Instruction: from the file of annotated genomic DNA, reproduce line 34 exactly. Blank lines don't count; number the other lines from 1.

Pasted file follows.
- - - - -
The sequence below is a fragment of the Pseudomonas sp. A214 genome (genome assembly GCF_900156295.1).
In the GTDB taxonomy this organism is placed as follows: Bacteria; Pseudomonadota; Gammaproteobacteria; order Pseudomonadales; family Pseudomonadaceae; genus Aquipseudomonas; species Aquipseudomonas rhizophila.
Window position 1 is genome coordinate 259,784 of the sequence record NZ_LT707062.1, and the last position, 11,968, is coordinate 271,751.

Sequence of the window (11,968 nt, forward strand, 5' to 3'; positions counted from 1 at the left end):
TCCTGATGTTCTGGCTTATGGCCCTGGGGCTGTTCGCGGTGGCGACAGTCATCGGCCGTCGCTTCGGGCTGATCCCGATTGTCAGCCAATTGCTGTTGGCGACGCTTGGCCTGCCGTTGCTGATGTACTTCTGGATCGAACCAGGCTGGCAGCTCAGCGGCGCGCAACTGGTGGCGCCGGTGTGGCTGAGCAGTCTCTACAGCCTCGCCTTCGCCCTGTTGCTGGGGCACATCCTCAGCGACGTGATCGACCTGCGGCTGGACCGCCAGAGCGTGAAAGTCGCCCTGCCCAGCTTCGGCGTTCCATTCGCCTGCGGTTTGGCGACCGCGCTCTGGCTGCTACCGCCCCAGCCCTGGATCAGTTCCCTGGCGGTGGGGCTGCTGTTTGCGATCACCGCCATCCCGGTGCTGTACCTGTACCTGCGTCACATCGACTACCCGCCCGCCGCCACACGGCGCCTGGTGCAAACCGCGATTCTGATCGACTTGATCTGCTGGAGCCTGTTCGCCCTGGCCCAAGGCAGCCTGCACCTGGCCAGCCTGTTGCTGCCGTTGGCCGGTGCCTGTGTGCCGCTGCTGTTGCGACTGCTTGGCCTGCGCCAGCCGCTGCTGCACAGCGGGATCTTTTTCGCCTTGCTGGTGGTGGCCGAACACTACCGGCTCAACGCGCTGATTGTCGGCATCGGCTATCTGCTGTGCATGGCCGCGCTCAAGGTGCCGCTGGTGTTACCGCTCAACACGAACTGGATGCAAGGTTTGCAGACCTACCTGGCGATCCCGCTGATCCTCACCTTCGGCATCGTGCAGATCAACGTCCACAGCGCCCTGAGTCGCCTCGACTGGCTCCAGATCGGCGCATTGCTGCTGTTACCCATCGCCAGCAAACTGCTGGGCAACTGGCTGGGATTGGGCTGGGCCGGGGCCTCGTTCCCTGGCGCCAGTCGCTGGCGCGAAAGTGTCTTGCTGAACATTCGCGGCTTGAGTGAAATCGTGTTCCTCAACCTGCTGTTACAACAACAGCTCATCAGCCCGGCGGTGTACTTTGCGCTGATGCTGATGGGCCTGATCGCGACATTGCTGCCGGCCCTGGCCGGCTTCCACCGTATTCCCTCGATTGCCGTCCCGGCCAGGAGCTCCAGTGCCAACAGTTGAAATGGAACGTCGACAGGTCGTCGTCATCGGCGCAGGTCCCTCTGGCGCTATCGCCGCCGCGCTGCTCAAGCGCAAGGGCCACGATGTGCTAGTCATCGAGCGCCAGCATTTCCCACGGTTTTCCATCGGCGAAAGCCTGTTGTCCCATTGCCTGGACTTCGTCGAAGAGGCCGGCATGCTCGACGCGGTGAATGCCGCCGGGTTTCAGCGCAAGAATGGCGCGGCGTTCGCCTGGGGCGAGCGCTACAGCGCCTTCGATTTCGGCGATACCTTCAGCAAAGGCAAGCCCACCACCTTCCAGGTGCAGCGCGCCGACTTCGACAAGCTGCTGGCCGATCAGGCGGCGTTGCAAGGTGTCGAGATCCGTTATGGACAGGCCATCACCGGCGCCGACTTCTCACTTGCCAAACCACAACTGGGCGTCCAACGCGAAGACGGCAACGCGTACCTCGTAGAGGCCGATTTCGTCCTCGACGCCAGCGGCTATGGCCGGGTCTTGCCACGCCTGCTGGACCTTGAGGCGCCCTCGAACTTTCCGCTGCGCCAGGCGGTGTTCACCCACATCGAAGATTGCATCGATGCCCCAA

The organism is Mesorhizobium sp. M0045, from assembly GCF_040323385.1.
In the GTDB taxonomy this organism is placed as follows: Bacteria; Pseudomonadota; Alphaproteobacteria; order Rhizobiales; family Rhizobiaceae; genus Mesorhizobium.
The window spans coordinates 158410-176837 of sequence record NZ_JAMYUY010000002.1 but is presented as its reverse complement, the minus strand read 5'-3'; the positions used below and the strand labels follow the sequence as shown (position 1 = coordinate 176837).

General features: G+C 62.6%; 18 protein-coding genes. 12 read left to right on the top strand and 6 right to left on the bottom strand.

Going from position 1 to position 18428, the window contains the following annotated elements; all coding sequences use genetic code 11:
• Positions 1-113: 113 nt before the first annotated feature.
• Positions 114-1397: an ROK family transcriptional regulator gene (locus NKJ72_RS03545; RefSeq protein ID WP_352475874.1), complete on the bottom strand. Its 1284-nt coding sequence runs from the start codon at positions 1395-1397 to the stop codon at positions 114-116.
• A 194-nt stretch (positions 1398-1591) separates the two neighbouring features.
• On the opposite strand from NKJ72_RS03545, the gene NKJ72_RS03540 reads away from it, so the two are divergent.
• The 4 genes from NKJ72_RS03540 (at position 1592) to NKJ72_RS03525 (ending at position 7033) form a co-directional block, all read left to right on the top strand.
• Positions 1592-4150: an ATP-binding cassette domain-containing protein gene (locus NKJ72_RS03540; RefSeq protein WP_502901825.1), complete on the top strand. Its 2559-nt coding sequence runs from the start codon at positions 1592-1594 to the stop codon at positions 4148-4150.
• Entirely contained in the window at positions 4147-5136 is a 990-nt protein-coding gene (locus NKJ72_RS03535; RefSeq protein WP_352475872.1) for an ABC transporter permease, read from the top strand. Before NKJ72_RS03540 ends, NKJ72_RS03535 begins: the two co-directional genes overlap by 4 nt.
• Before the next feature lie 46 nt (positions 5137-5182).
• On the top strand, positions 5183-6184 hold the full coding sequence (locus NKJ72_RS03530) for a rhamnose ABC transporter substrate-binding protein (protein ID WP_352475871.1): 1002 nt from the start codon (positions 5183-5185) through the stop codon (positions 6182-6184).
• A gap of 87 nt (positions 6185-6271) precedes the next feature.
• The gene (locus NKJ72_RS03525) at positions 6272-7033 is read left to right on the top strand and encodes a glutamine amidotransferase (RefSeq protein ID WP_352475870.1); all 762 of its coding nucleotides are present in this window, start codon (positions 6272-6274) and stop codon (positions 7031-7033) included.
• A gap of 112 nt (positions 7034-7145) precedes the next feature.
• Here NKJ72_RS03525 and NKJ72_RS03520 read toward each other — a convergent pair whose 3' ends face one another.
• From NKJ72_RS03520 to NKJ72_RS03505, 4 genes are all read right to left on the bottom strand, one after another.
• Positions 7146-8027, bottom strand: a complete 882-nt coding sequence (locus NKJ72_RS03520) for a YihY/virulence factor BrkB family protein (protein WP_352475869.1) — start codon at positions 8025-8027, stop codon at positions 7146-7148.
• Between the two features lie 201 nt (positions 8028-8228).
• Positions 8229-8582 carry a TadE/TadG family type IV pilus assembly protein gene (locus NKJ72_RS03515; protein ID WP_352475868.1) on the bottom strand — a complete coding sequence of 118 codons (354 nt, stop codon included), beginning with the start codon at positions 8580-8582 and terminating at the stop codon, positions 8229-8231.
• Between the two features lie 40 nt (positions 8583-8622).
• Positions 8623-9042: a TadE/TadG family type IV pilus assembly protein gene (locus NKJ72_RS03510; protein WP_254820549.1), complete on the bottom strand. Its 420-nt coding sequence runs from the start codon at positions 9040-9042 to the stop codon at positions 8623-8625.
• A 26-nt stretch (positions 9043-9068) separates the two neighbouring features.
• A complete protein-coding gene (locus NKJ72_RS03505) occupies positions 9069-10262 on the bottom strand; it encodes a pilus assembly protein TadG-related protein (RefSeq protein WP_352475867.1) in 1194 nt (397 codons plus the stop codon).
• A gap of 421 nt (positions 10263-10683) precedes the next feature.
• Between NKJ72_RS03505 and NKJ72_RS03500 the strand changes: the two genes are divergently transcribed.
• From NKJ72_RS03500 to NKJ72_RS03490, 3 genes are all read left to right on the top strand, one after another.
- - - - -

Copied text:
• From NKJ72_RS03500 to NKJ72_RS03490, 3 genes are all read left to right on the top strand, one after another.